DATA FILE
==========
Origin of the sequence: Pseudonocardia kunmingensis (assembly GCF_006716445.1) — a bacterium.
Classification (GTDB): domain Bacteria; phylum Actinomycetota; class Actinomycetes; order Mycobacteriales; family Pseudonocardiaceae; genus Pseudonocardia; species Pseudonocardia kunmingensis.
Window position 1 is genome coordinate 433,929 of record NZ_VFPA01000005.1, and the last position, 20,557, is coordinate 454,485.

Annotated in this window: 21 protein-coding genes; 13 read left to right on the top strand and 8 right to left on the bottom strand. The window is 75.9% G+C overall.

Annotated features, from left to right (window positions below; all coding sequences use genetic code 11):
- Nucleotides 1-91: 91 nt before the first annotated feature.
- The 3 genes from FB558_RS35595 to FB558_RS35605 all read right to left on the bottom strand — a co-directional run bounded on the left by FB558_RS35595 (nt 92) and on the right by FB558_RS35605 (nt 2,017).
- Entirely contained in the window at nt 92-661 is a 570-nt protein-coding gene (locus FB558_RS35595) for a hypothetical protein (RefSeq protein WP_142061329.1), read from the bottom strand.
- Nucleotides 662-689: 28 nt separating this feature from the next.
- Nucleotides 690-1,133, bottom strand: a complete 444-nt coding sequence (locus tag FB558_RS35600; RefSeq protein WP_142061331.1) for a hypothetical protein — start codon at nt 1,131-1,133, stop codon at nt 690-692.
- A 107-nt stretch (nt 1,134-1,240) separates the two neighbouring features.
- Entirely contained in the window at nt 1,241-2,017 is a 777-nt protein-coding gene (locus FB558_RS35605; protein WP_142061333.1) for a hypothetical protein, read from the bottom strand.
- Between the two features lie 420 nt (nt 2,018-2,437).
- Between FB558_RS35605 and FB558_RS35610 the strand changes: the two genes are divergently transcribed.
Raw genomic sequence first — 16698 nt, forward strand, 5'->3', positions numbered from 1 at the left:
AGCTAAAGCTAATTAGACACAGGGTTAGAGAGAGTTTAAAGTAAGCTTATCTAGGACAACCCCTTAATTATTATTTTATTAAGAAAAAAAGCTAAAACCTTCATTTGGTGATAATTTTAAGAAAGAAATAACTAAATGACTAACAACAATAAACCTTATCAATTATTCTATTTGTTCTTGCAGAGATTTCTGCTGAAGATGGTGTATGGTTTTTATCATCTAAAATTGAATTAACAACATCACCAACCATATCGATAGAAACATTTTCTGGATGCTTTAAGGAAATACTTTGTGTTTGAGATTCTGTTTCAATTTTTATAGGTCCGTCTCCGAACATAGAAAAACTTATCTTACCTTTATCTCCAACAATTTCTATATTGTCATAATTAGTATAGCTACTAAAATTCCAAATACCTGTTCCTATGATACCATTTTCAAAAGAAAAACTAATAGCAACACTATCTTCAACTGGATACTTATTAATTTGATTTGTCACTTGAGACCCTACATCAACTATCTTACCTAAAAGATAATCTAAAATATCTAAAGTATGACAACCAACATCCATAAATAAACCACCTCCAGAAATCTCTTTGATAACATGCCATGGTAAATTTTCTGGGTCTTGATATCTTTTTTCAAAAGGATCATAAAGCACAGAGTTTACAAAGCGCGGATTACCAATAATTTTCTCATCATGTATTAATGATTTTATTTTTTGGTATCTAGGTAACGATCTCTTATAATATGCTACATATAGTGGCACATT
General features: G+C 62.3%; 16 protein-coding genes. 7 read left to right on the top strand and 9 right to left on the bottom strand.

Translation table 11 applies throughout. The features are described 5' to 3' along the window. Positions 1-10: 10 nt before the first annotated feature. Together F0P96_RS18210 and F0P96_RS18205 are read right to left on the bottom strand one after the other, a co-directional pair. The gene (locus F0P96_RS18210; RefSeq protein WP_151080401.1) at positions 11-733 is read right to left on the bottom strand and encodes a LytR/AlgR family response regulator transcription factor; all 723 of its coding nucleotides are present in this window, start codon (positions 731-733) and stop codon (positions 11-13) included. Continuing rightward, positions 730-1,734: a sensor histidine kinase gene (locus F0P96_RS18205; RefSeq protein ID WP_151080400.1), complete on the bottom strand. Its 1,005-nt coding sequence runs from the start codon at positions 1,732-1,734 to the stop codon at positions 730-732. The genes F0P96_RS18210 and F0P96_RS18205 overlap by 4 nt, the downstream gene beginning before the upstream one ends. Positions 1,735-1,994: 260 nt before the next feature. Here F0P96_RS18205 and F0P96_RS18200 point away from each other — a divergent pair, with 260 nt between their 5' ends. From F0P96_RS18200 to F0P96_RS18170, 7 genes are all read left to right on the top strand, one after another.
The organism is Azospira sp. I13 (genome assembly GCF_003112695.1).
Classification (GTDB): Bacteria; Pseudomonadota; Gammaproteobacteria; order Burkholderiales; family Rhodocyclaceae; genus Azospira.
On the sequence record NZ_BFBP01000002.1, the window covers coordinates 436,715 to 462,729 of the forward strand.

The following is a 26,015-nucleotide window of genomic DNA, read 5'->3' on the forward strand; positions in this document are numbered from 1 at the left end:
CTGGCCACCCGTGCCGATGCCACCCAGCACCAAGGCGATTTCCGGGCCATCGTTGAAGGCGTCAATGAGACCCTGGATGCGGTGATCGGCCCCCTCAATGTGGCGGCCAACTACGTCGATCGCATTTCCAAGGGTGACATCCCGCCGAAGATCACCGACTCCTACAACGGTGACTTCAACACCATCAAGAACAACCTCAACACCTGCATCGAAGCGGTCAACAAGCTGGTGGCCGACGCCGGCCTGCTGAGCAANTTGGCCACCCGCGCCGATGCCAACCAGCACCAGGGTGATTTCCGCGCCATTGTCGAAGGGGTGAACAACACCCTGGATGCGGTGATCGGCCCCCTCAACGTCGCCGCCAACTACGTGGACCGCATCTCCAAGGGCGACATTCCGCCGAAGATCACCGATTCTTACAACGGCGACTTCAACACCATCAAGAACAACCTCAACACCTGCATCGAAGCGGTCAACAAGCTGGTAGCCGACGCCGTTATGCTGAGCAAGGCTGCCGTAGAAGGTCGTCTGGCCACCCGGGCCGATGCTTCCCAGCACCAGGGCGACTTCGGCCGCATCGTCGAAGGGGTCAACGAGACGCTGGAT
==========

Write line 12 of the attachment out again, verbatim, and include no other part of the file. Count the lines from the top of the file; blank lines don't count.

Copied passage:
- Entirely contained in the window at nt 1,241-2,017 is a 777-nt protein-coding gene (locus FB558_RS35605; protein WP_142061333.1) for a hypothetical protein, read from the bottom strand.